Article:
Mango wants to make fast fashion even faster.

The retailer claims it’s “undergoing a major revolution and putting all of its efforts into offering the latest products in its stores.”

Barcelona-based Mango said that beginning in February with the launch of the spring collection, new products will be delivered to stores every two weeks. Mango is stepping up the speed of its deliveries “to respond to the needs of the market,” the company said. “Speed and immediacy will be the key factors of this new strategy. Mango teams are focusing their efforts on getting the right products into the stores at the right time.”

According to a Mango spokeswoman, the retailer’s cycle is slightly longer now. “The big difference is that we will have new products in stores every 15 days during the whole season,” she said. “Basically, it is a matter of frequency.”

Competition in the fast-fashion space has heightened in recent years with both Mango’s Spanish competitor Zara and H&M expanding aggressively and churning out products in as little as two weeks.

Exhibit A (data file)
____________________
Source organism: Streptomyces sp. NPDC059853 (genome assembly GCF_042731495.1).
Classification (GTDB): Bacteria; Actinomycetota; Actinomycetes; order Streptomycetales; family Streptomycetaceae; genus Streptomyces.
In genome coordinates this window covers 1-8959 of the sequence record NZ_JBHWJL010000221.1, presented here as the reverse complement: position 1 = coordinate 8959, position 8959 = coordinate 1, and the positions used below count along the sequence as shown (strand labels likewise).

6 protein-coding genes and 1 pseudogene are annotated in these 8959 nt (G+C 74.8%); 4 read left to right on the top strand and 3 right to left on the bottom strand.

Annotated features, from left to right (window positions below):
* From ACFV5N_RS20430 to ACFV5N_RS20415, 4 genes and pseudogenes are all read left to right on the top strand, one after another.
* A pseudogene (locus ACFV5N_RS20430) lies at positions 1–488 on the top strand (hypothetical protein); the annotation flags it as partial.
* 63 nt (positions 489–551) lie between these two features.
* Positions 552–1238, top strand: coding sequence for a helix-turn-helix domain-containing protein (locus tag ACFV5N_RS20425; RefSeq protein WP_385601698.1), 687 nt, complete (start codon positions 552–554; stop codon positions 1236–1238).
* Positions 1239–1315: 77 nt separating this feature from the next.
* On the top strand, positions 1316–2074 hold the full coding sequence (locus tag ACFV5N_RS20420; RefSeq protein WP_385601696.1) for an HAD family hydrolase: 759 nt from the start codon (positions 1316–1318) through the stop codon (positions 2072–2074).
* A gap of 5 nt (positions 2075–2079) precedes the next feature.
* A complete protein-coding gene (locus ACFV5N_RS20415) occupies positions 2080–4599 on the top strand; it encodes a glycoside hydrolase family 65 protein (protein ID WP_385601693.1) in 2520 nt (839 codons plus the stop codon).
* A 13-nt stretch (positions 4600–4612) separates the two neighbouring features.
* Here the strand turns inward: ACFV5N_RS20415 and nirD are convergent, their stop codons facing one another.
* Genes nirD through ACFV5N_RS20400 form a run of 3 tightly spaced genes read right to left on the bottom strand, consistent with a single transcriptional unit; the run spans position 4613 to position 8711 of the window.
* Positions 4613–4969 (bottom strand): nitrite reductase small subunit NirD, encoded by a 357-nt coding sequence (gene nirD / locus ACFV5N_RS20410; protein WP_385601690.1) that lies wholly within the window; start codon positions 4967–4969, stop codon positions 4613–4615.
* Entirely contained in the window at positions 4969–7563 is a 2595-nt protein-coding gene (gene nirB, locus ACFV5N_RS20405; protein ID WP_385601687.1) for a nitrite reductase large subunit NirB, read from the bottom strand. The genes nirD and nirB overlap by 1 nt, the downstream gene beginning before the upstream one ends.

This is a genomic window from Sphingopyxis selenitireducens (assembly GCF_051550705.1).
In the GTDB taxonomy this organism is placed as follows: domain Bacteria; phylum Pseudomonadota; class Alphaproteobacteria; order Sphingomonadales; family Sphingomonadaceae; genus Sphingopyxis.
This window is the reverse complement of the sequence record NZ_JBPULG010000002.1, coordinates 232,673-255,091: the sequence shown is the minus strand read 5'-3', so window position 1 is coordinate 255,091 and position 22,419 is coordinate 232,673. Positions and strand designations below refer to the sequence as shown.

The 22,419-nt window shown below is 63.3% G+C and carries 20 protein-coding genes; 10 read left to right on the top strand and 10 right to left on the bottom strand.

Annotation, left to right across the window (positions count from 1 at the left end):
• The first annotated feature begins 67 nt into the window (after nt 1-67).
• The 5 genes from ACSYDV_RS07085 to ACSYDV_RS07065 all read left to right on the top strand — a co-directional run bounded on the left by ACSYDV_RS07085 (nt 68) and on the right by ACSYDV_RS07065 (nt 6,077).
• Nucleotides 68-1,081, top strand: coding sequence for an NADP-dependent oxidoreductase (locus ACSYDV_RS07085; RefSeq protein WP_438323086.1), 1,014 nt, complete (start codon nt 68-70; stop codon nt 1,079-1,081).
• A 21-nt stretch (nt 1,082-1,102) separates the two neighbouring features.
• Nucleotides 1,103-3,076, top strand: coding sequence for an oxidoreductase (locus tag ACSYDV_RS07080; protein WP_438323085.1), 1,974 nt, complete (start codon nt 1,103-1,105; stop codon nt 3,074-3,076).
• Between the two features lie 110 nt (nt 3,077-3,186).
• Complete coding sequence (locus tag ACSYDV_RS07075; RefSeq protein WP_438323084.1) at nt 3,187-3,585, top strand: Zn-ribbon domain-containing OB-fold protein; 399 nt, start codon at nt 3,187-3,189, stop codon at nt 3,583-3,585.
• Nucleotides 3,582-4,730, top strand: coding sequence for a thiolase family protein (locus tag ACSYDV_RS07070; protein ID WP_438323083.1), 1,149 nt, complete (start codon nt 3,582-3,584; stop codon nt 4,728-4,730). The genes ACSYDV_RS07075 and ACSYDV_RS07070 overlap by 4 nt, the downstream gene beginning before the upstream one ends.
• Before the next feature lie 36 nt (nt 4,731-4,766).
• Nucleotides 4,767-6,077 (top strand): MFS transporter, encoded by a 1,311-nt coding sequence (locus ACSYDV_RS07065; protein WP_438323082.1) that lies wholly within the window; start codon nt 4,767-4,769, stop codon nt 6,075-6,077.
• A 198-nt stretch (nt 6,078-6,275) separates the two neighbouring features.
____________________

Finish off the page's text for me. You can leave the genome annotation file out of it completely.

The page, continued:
“The logistic and delivery system we have and what we offer nowadays is fast and optimal,” the Mango spokeswoman said. “It is more a matter of [coordinating] all of the teams involved in the process, such as the design team, the stores team and the visual merchandising team. It’s also about the way we buy. We’ll be able to accomplish this by making all these teams and in general, the whole company, work together as a unit for the new purpose.”

With the change in frequency of deliveries will come a change in Mango’s marketing approach. Trends will play a key role, with a new advertising campaign launching each month and featuring the latest trend represented by the “face” that best defines it. Mango every two weeks will publish new content “in the most immediate way possible,” communicating the latest trends in the collection available in stores.

Citing the speed and immediacy of fast fashion, Mango said it will no longer publish its catalogue, which is distributed to 22 million consumers each year. Rather, the retailer will focus on its Web site and app to offer the latest product news more quickly. The company was an online pioneer when it launched its Web site in 1995, which was followed by its online store in 2000. Online sales account for 10 percent of Mango’s total volume.

Mango has been scrutinizing many aspects of its business. The Spanish company’s profits in 2014 fell 11 percent, in part due to international investments. Mango last month said it will close all 450 MNG by Mango shops-in-shop in J.C. Penney stores by February.

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